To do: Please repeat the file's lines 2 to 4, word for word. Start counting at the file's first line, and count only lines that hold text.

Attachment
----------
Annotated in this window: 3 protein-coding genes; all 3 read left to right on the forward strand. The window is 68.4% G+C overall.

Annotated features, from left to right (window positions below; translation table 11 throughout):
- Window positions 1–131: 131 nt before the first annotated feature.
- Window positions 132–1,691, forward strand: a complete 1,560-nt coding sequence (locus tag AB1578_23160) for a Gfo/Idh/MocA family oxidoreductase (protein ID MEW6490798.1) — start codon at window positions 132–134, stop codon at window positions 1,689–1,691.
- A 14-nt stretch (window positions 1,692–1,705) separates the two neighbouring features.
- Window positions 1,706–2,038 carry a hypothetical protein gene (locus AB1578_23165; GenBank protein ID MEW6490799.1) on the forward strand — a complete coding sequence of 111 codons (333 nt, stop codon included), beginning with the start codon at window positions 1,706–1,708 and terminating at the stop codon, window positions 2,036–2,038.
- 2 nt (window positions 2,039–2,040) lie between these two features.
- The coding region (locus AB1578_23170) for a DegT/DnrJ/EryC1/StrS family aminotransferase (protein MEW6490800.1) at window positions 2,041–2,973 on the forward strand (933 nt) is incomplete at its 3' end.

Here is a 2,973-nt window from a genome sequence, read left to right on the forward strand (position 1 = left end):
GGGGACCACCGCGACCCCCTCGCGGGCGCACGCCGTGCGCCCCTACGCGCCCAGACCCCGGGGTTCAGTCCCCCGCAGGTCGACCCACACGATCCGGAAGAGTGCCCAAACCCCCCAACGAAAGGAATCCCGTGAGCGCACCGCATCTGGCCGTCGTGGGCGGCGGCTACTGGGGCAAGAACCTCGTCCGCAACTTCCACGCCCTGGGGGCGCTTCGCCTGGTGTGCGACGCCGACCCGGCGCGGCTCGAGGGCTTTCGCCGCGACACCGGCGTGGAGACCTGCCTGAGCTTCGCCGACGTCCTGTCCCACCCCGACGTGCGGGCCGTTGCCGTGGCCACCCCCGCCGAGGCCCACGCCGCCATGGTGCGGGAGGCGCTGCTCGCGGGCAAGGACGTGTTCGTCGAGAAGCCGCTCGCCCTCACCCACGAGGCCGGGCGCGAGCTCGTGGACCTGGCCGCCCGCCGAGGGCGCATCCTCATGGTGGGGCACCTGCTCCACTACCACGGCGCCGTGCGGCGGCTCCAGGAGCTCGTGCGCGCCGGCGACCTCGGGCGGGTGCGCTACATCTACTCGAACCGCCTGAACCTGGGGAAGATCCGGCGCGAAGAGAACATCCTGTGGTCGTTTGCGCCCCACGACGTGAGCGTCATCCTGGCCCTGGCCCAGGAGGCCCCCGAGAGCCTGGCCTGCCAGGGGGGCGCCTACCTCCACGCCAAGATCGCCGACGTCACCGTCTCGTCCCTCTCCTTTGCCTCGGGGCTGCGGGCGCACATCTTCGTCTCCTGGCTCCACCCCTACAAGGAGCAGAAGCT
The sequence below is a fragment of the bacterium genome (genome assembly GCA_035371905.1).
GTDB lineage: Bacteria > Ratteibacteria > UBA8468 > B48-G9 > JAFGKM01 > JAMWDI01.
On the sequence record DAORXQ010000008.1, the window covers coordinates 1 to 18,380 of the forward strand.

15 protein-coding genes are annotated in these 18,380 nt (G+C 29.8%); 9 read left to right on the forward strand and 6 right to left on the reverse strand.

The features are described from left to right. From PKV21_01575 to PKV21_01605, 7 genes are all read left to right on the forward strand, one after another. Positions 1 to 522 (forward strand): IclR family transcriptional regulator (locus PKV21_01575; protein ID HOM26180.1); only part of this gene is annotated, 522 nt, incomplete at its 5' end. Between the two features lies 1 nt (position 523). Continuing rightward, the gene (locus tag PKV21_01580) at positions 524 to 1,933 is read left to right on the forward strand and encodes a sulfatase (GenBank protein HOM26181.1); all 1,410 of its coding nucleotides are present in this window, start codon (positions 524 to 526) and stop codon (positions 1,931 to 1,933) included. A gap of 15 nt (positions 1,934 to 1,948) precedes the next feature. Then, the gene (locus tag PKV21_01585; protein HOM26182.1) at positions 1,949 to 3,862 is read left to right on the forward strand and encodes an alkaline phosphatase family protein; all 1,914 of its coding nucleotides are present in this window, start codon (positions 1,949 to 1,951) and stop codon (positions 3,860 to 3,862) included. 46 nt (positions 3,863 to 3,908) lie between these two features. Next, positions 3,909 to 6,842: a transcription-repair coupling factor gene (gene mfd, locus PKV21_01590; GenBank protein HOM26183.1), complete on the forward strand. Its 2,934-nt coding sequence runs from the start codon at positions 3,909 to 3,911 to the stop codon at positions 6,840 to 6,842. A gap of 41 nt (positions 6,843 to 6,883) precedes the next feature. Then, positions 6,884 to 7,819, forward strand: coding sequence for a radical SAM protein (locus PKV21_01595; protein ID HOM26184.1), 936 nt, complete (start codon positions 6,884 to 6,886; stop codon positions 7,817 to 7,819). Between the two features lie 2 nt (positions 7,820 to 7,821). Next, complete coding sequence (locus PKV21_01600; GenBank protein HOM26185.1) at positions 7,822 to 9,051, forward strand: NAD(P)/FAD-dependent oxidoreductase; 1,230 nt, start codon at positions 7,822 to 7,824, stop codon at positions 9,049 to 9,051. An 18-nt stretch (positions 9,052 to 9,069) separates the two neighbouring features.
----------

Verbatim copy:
Annotated features, from left to right (window positions below; translation table 11 throughout):
- Window positions 1–131: 131 nt before the first annotated feature.
- Window positions 132–1,691, forward strand: a complete 1,560-nt coding sequence (locus tag AB1578_23160) for a Gfo/Idh/MocA family oxidoreductase (protein ID MEW6490798.1) — start codon at window positions 132–134, stop codon at window positions 1,689–1,691.